Invisible Ink: No 159 - Louis Pergaud
Sunday 10 February 2013
This is the story of a handsome young author whose life was cut tragically short, and a legendary novel that never dies. Why, then, is Louis Pergaud featured here? Because he is virtually unknown in the UK and his book is currently unavailable in translation.
Born in 1882 in the Franche-Comté, the very Swiss-looking former "Free County" of Burgundy, Pergaud became a school teacher like his father, moving to Paris after suffering religious conflicts. There, he lived in the most extreme poverty, but continued to pursue literary success, producing two volumes of poetry and two volumes of short stories about the animals of his beloved region. One of these won the prestigious Prix Goncourt, encouraging him to tackle a novel.
In 1912, he wrote The War of the Buttons, about a play-war conducted by two gangs of boys from neighbouring villages. Anyone who is captured suffers the indignity of having their buttons cut from their clothes. As the tale progresses, the tone darkens from one of playful good humour to something crueller and more violent. There's a touch of Golding's Lord of the Flies here, but ultimately the work is about loyalties, acceptance, the right to choose sides, and the key moment of growing up. It seems there's such a book about this golden time in the history of every nation's literature; Catcher in the Rye in the US, and most probably Billy Liar in the UK.
Although the story is specifically tied to a time and place in French history, there's a primal sense of allegory about it. Certainly the novel touched a national nerve. It has been endlessly reprinted and often filmed – at least six times by my count. Each reinvention of the story has changed the time and location to suit the message that its director was keen to convey.
Pergaud was a pacifist but his attempt to register officially as such was denied, and he was sent to war. In April 1915 his regiment attacked German lines and he was shot, falling into barbed wire, where he became trapped. As if to prove his beliefs, some German soldiers rescued him and took him to a temporary field hospital, but his own side launched an artillery barrage that destroyed the refuge, killing him. He was 33. The War of the Buttons is still on the French high school curriculum. A recent film remake moved the action to German occupied France during the Second World War.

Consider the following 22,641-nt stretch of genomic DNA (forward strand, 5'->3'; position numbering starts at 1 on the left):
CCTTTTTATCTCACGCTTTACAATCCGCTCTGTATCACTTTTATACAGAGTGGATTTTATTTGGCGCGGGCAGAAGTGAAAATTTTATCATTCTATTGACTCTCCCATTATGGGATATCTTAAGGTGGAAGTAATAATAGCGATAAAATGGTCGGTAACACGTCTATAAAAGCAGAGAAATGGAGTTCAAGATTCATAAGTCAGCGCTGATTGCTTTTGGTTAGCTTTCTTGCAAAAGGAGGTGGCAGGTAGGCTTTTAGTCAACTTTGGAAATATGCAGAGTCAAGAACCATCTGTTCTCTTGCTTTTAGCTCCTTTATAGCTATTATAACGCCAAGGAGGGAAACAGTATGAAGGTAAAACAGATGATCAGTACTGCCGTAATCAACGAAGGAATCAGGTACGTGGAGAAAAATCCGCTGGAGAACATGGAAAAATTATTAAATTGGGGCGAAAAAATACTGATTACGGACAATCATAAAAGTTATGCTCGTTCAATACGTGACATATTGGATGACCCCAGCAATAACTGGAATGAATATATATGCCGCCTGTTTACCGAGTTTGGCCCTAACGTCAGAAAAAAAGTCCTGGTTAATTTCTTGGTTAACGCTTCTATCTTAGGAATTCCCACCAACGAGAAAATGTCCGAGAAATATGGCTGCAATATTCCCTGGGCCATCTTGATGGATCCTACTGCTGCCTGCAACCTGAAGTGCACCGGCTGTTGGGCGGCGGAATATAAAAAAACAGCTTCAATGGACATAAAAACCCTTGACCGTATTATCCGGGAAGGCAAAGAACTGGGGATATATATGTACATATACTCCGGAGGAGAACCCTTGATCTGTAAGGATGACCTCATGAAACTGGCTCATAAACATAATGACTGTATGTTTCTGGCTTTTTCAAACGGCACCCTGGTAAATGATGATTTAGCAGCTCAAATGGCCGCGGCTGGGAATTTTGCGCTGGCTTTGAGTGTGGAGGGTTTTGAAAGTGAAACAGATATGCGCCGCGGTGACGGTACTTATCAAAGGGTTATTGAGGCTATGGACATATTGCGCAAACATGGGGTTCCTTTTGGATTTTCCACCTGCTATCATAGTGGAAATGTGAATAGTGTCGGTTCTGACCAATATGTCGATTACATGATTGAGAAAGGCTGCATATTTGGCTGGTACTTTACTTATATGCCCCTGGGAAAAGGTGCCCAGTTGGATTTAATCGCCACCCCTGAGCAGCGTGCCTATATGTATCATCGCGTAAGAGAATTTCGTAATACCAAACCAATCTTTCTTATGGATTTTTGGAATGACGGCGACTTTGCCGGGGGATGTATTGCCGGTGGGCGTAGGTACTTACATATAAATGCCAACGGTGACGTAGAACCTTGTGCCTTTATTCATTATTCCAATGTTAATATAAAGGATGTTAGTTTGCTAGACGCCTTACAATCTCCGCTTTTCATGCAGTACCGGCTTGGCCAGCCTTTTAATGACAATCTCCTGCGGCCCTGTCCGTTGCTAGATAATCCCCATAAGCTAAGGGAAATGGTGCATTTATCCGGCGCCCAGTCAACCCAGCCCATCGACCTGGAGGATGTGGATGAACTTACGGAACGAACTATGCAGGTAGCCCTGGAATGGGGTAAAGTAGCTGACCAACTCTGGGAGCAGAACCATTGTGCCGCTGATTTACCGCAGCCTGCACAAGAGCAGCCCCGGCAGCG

Film The critics but sneer but these unfashionable festive films are our favourites
TV We're so close to knowing what happened to Oliver Hughes, but a last-minute bluff crushes expectations
Arts & Ents blogs
- 1 Planes go hybrid-electric in important step to greener flight
- 2 Antonio Martin shooting: Police and protesters clash over teenager's death just five miles from Ferguson, Missouri
- 3 Northern Lights above Britain: Stunning Aurora Borealis illuminates Northumberland sky on Christmas Eve
- 4 British actor Idris Elba cannot star as James Bond because he is black, says shock jock Rush Limbaugh
- 5 New route to Mars could make manned mission much cheaper and easier
Christmas Day TV guide 2014: What to watch from Strictly Come Dancing to the story of Frozen
Cruel Woman in Black prank sees cinema-goers terrified by movie poster - watch their reactions
Best underrated Christmas movies: From Trading Places to While You Were Sleeping
Game of Thrones season five: First preview clip shows a beardy Tyrion, a moody Cersei and a distressed Arya
Christmas TV guide 2014: The best shows to watch from Doctor Who to Downton Abbey
Nigel Farage defends Kerry Smith 'ch***y' comment: 'If you are going for a Chinese, what do you say you’re going for?'
British actor Idris Elba cannot star as James Bond because he is black, says shock jock Rush Limbaugh
Rozanne Duncan: Ukip expels councillor for 'jaw-dropping' comments made in BBC TV interview
Germany anti-Islam protests: 17,000 march on Dresden against 'Islamification of the West'
Ukip member gets into Christmas spirit with Union Flag plea to Santa 'for our country back'
Panic Saturday: 13 million Britons spend £1.2bn – while 13 million others across the country live in poverty unable to afford food